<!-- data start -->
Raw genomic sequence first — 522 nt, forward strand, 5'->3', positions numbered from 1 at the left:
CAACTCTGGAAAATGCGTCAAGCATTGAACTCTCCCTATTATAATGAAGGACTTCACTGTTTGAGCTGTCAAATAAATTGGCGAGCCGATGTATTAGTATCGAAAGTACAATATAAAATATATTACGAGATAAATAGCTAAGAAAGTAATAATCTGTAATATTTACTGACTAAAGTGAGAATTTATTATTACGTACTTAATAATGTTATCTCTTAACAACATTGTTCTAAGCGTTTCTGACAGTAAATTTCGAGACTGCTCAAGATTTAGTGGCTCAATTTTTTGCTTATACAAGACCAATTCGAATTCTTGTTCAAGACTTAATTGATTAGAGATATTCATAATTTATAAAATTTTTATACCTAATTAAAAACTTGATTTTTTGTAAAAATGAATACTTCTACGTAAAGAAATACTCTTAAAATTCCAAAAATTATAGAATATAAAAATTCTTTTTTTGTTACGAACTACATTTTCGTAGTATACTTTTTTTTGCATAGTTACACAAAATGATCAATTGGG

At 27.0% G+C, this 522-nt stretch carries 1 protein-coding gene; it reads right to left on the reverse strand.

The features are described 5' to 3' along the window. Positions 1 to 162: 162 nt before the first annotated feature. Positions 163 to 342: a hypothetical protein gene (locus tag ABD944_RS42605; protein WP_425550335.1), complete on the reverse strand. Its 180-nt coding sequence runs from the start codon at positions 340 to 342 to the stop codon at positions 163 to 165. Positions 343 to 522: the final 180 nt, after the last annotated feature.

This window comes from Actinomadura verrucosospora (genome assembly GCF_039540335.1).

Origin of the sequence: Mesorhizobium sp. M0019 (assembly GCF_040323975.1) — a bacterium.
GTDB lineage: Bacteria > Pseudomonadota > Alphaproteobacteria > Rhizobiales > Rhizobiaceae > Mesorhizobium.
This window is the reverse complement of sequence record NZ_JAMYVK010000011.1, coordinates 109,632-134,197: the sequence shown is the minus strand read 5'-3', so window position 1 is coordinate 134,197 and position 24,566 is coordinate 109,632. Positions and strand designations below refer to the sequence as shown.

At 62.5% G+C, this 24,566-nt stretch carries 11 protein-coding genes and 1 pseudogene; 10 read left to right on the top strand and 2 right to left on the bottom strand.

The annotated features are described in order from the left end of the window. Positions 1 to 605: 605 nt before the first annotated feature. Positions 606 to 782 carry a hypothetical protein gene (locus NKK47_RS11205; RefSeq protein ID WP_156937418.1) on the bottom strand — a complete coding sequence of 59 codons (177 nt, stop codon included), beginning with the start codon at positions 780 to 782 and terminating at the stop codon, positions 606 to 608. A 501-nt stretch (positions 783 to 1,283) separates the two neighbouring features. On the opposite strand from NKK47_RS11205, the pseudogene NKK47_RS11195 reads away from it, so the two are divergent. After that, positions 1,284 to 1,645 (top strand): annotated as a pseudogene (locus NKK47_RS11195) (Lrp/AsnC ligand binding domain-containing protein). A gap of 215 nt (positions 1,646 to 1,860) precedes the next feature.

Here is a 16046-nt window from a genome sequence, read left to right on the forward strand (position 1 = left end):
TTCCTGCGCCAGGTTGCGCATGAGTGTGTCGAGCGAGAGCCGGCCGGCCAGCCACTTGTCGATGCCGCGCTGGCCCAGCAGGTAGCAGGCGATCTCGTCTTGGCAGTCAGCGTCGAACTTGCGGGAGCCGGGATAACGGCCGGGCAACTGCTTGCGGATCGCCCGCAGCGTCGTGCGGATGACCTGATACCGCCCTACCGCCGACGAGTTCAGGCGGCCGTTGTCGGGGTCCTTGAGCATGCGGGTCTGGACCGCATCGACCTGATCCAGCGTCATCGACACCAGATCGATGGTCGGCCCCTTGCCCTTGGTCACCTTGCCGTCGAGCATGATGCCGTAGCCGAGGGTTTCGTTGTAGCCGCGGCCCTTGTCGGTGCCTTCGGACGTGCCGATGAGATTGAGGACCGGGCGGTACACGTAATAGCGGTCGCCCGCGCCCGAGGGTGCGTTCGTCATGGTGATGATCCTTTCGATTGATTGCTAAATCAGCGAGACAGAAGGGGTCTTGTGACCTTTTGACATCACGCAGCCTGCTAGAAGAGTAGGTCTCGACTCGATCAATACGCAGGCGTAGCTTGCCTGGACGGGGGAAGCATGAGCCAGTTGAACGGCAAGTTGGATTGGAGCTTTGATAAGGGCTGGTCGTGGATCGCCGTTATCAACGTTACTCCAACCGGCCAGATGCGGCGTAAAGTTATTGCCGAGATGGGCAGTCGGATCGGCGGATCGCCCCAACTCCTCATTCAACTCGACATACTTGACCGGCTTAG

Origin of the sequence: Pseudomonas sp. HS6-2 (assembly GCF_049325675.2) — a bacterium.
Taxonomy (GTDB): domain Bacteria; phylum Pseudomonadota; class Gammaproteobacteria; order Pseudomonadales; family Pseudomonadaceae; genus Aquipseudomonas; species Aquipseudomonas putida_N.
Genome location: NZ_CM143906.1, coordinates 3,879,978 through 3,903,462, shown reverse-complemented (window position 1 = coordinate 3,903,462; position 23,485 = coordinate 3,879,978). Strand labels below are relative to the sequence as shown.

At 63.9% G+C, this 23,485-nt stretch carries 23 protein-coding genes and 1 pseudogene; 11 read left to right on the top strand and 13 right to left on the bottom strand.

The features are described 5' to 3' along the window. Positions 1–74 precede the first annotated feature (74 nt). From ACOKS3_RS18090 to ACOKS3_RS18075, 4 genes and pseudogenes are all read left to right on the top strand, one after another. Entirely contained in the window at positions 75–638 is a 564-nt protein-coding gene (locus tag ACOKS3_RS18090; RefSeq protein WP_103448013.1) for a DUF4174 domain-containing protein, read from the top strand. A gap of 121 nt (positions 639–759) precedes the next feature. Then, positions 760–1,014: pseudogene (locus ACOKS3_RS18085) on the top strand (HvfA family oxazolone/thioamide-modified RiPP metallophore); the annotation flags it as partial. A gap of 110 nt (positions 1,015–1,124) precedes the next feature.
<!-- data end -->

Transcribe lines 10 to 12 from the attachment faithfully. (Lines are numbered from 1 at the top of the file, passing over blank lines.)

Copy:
The annotated features are described in order from the left end of the window. Positions 1 to 605: 605 nt before the first annotated feature. Positions 606 to 782 carry a hypothetical protein gene (locus NKK47_RS11205; RefSeq protein ID WP_156937418.1) on the bottom strand — a complete coding sequence of 59 codons (177 nt, stop codon included), beginning with the start codon at positions 780 to 782 and terminating at the stop codon, positions 606 to 608. A 501-nt stretch (positions 783 to 1,283) separates the two neighbouring features. On the opposite strand from NKK47_RS11205, the pseudogene NKK47_RS11195 reads away from it, so the two are divergent. After that, positions 1,284 to 1,645 (top strand): annotated as a pseudogene (locus NKK47_RS11195) (Lrp/AsnC ligand binding domain-containing protein). A gap of 215 nt (positions 1,646 to 1,860) precedes the next feature.

Here is a 16046-nt window from a genome sequence, read left to right on the forward strand (position 1 = left end):
TTCCTGCGCCAGGTTGCGCATGAGTGTGTCGAGCGAGAGCCGGCCGGCCAGCCACTTGTCGATGCCGCGCTGGCCCAGCAGGTAGCAGGCGATCTCGTCTTGGCAGTCAGCGTCGAACTTGCGGGAGCCGGGATAACGGCCGGGCAACTGCTTGCGGATCGCCCGCAGCGTCGTGCGGATGACCTGATACCGCCCTACCGCCGACGAGTTCAGGCGGCCGTTGTCGGGGTCCTTGAGCATGCGGGTCTGGACCGCATCGACCTGATCCAGCGTCATCGACACCAGATCGATGGTCGGCCCCTTGCCCTTGGTCACCTTGCCGTCGAGCATGATGCCGTAGCCGAGGGTTTCGTTGTAGCCGCGGCCCTTGTCGGTGCCTTCGGACGTGCCGATGAGATTGAGGACCGGGCGGTACACGTAATAGCGGTCGCCCGCGCCCGAGGGTGCGTTCGTCATGGTGATGATCCTTTCGATTGATTGCTAAATCAGCGAGACAGAAGGGGTCTTGTGACCTTTTGACATCACGCAGCCTGCTAGAAGAGTAGGTCTCGACTCGATCAATACGCAGGCGTAGCTTGCCTGGACGGGGGAAGCATGAGCCAGTTGAACGGCAAGTTGGATTGGAGCTTTGATAAGGGCTGGTCGTGGATCGCCGTTATCAACGTTACTCCAACCGGCCAGATGCGGCGTAAAGTTATTGCCGAGATGGGCAGTCGGATCGGCGGATCGCCCCAACTCCTCATTCAACTCGACATACTTGACCGGCTTAG